April 2015

Associate Photo
Michael Foti
Director, Phibro Animal Health Canada

Attention to the Details Pays Off

A longtime leader in the swine industry, Phil Borgic operates a 6,200-sow farrow-to-wean operation in Nokomis, Illinois. The Borgic family has been in pork production for three generations, starting with his grandfather’s small pig farm.

“My commitment to the industry has deep roots,” Borgic explained. “My family moved to this farm in 1955, so I’ve been on this farm since birth.” Borgic added that his father had been very involved with Illinois Pork Producers and the National Livestock and Meat Board. Phil himself served 14 years on the board and two years as president for the Illinois Pork Producers, and currently is a member of the National Pork Producers Council Board of Directors.

After a lifetime of raising pigs, as did his parents, Phil has seen much over the years and has a keen eye for the little things that can have a big economic impact on his farm. “I’m always eager to learn more and expand my horizons in this industry,” Borgic said, demonstrating his ongoing commitment to improving swine production practices.



Deworming and Improving Herd Health with PRO-Banminth®

Surveys show that the large roundworm (Ascaris suum) is the number one parasite affecting the North American swine industry today. These infections can cause reduced feed intakes, tissue and organ damage, and weaken the immune system's responses to diseases such as PRRS or Salmonella

Phil understands the risks and consequences of not deworming, which is why he is committed to aggressively tackling the worm issue.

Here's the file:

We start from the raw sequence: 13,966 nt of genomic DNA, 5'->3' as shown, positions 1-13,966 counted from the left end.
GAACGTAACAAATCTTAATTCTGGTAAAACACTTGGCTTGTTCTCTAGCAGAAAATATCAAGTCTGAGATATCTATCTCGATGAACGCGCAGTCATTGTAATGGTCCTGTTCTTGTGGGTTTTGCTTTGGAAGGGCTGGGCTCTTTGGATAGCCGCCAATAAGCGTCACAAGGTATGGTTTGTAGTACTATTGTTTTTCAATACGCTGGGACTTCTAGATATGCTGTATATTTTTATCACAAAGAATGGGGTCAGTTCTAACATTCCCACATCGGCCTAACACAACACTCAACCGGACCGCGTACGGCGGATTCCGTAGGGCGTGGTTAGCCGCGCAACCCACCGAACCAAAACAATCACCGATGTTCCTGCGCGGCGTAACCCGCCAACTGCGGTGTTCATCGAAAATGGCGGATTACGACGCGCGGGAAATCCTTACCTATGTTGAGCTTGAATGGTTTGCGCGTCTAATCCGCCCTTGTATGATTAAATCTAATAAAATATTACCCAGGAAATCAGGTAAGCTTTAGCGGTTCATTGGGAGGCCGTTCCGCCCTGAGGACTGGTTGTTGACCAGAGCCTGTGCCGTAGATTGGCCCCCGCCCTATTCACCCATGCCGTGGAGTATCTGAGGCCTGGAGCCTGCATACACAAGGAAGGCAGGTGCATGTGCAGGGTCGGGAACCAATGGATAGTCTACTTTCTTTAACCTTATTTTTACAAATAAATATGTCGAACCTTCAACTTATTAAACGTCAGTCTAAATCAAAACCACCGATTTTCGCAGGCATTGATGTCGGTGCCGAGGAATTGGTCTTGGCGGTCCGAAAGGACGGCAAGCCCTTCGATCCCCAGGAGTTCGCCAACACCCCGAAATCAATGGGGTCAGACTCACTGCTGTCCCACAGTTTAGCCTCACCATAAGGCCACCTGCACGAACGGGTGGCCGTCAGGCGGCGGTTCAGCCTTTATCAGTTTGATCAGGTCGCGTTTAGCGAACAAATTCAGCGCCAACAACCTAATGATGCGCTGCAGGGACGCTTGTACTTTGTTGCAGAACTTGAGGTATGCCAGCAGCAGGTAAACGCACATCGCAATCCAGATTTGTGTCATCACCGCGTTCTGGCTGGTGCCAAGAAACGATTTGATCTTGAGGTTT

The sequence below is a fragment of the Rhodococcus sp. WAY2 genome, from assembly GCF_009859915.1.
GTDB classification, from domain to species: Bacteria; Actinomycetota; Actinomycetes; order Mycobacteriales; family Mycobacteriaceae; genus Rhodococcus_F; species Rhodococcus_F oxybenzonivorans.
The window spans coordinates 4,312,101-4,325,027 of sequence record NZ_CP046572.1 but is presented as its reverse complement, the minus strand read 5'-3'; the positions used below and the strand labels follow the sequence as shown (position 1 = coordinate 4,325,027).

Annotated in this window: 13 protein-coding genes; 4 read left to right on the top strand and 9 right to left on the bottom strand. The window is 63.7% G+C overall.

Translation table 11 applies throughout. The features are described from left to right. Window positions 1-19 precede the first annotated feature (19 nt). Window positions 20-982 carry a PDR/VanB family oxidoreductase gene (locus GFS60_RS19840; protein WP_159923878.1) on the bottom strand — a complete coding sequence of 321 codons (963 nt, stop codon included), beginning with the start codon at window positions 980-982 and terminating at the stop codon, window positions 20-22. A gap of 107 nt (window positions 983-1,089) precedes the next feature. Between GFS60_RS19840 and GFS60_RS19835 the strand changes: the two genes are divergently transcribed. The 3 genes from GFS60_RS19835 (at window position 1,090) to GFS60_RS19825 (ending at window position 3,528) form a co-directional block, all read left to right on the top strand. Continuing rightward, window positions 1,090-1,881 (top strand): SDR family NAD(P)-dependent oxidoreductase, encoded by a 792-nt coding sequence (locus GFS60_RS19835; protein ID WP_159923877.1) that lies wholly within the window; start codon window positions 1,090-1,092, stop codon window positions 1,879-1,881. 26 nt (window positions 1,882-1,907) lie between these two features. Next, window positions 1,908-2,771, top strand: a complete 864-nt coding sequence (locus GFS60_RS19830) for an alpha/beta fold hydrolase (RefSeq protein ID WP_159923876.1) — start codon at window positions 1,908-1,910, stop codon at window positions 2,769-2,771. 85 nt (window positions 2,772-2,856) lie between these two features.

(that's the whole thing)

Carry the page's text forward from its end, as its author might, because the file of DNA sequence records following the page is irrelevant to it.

Phil Borgic

“When we deworm, it is important for us to minimize the stress on the sow.  When we first worked with Brad Harmon of Phibro and my veterinarian, we decided to go with a strict PRO-Banminth rotation of about 42 days,” Borgic said.

PRO-Banminth is an in-feed medication used to control large roundworms. PRO-Banminth is not only effective against the adult worm, but also the larval L2 stage of the roundworm lifecycle. Stopping the L2 stage is critical because it is the stage of the roundworm lifecycle just before larval migration through the liver.

“There are still worms developing at other stages in the sow, so it is crucial to come back and deworm again in another four to six weeks,” according to Doug Weiss, DVM, with Phibro Animal Health Technical Service.

Borgic and his team selected the 42-day cycle because it matches the life cycle of the large roundworm. 

“After about four rounds of that cycle, the amount of worms seen following the treatment was drastically reduced.”



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